'Stunning' iPhone sales help lift Apple's revenue up 27%

— -- Oh, that iPhone!

Apple's combination cellphone, iPod and Internet device now represents nearly 40% of sales, a "truly stunning" achievement, says Apple aaplCEO Steve Jobs.

Apple on Tuesday reported quarterly revenue of $7.9 billion, up 27% from $6.2 billion in the same quarter a year ago. Earnings rose to $1.14 billion, up from $904 million.

However, sales and profit for the quarter were actually much higher, Jobs said, since "subscription" accounting for the iPhone forces the company to spread the impact of its sales over two years. Otherwise, Apple revenue would have been $11.6 billion, with earnings of $2.4 billion.

"If this isn't stunning, I don't know what is," Jobs said in a conference call with analysts.

Breaking out the complete numbers "tells a very different story," says Gene Munster, an analyst at Piper Jaffray.

Munster said he was less interested in the numbers Apple reports to its auditors than in the bigger picture of how the company performed: "The value of the stock is about what's really going on."

Apple said it has now sold 13 million iPhones — 3 million more than Jobs' original prediction of 10 million in the first calendar year.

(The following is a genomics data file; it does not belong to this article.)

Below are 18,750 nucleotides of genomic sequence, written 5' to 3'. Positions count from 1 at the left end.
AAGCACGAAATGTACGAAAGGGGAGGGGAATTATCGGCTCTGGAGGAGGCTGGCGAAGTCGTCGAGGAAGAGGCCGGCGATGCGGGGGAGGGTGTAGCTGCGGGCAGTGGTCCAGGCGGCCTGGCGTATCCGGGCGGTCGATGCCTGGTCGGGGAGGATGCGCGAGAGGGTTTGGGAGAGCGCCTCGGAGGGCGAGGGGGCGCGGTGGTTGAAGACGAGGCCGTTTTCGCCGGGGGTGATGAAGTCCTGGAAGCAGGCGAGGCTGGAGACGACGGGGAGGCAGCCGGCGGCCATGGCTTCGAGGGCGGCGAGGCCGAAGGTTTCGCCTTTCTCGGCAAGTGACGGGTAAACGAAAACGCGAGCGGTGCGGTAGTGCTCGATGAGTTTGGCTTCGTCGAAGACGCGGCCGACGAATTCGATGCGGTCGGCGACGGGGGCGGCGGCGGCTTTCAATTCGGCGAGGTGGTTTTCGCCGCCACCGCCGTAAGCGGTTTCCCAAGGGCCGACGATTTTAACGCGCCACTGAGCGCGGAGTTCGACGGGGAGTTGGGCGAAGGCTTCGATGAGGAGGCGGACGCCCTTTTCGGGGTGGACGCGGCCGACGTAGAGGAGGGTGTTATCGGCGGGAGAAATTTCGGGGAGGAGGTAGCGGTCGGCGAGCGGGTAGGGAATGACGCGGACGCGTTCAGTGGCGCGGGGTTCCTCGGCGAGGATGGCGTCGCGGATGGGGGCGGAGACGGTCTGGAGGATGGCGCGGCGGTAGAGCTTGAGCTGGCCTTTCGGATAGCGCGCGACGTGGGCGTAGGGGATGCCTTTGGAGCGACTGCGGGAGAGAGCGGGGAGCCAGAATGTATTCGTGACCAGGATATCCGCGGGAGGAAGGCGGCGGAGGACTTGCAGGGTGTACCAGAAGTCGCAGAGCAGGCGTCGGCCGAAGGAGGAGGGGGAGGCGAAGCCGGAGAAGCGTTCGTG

The company said it sold more phones in the quarter than BlackBerry-maker Research In Motion — 6.9 million, vs. 6.1 million BlackBerrys.

Sales of Apple computers and iPods also were very strong. Apple said it sold 2.6 million computers — more than any other quarter. Sales of 11 million iPods represent its best non-holiday quarter.

Still, said Jobs, "We don't yet know how this economic downturn will affect Apple."

Apple said it saw some slowdown in sales in September as the economy began heading south, particularly in sales to schools.

But Jobs said Apple would not start selling low-end computers. Apple customers, Jobs said, were more likely to delay purchases than switch from Apple.

More important, he said, Apple is sitting on $25 billion in cash reserves and "zero" debt.

"We may get buffeted around a bit by the waves, but we'll be fine," he said.

For now, says Munster, "Apple seems to be bucking the trend."

Investors were enthusiastic about the results. Apple rose $13.60 in after-hours trading, to close at $103.93, after falling $6.95 during the regular session.